Brynjolfsson and McEhleran (2016) [PDF] find that the adoption of intensive data-driven decision-making and an increased allocation of decision-making to front-line production workers (versus manager-centric decision-making) is associated with large gains in productivity for plants in industries that are generally capital intensive and utilize “continuous-flow” operations.

The research above focuses on the supply side of profitability, but the demand side is also important. The challenge here is that the Census Bureau does not collect microlevel information on prices. However, researchers have been able to create proxies for the demand side in a limited sample of manufacturing plants for which the Census Bureau collects both revenue and physical output. Using this sample, Foster, Haltiwanger and Syverson (2016) show that much of the growth of plants is dependent on the demand side. They find that new manufacturing plants have higher physical productivity and lower revenue productivity compared to their more mature counterparts, reflecting that new plants set prices low in order to build up their market and grow.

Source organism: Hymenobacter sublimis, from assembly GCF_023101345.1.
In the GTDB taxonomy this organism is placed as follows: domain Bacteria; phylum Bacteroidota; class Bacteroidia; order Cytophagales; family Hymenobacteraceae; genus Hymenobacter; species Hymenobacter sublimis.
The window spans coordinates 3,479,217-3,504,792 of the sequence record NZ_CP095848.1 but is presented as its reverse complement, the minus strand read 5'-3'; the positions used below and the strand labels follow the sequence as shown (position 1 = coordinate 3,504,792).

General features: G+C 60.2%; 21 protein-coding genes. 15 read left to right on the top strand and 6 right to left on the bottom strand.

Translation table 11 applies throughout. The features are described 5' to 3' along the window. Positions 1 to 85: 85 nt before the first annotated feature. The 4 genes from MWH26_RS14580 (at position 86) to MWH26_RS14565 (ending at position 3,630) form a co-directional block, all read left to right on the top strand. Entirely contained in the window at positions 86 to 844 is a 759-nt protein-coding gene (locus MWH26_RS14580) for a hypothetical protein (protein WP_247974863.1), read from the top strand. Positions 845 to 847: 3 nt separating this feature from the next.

In terms of business cycles, Foster, Grim and Haltiwanger (2016) examine the growth, survival and exit dynamics of manufacturing plants during recent cycles. Regardless of the overall economic conditions, it is generally true that plants that are more productive grow and thrive, while lower productivity plants shrink and exit. In most recent business cycle downturns, this process of reallocation from less productive plants to more productive plants is accelerated. However, they find that in the Great Recession, this reallocation of economic activity from least productive to more productive weakened relative to other downturns. Since this was especially pronounced for young plants, they hypothesize that credit constraints impacted the reallocation. Researchers are also using the MOPS to look at the management and organizational characteristics of manufacturing plants that are able to better weather business cycles.